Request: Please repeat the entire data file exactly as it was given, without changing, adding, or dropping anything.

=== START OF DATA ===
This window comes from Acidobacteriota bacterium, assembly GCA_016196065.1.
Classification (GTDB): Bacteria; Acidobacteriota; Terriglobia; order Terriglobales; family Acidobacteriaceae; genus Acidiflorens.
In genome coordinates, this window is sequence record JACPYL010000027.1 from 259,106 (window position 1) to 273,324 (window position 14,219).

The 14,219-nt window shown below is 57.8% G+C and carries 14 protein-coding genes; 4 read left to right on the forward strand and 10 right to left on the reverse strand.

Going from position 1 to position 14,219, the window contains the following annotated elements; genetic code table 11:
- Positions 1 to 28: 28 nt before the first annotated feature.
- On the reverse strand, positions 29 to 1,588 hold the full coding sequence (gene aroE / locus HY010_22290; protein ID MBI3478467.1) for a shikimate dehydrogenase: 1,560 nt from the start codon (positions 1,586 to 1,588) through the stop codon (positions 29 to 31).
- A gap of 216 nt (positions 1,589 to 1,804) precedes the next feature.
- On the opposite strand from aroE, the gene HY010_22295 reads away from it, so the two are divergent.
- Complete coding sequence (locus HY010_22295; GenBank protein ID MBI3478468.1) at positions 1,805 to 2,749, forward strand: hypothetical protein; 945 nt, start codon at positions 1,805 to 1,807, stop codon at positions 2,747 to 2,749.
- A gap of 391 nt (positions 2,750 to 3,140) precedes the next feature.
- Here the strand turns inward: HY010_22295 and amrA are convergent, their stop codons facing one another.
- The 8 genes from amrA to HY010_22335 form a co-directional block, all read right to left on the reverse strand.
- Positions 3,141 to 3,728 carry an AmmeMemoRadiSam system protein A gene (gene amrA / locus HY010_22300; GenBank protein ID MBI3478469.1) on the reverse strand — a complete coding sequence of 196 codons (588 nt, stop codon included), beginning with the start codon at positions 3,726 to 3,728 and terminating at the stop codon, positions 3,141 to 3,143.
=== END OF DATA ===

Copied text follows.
This window comes from Acidobacteriota bacterium, assembly GCA_016196065.1.
Classification (GTDB): Bacteria; Acidobacteriota; Terriglobia; order Terriglobales; family Acidobacteriaceae; genus Acidiflorens.
In genome coordinates, this window is sequence record JACPYL010000027.1 from 259,106 (window position 1) to 273,324 (window position 14,219).

The 14,219-nt window shown below is 57.8% G+C and carries 14 protein-coding genes; 4 read left to right on the forward strand and 10 right to left on the reverse strand.

Going from position 1 to position 14,219, the window contains the following annotated elements; genetic code table 11:
- Positions 1 to 28: 28 nt before the first annotated feature.
- On the reverse strand, positions 29 to 1,588 hold the full coding sequence (gene aroE / locus HY010_22290; protein ID MBI3478467.1) for a shikimate dehydrogenase: 1,560 nt from the start codon (positions 1,586 to 1,588) through the stop codon (positions 29 to 31).
- A gap of 216 nt (positions 1,589 to 1,804) precedes the next feature.
- On the opposite strand from aroE, the gene HY010_22295 reads away from it, so the two are divergent.
- Complete coding sequence (locus HY010_22295; GenBank protein ID MBI3478468.1) at positions 1,805 to 2,749, forward strand: hypothetical protein; 945 nt, start codon at positions 1,805 to 1,807, stop codon at positions 2,747 to 2,749.
- A gap of 391 nt (positions 2,750 to 3,140) precedes the next feature.
- Here the strand turns inward: HY010_22295 and amrA are convergent, their stop codons facing one another.
- The 8 genes from amrA to HY010_22335 form a co-directional block, all read right to left on the reverse strand.
- Positions 3,141 to 3,728 carry an AmmeMemoRadiSam system protein A gene (gene amrA / locus HY010_22300; GenBank protein ID MBI3478469.1) on the reverse strand — a complete coding sequence of 196 codons (588 nt, stop codon included), beginning with the start codon at positions 3,726 to 3,728 and terminating at the stop codon, positions 3,141 to 3,143.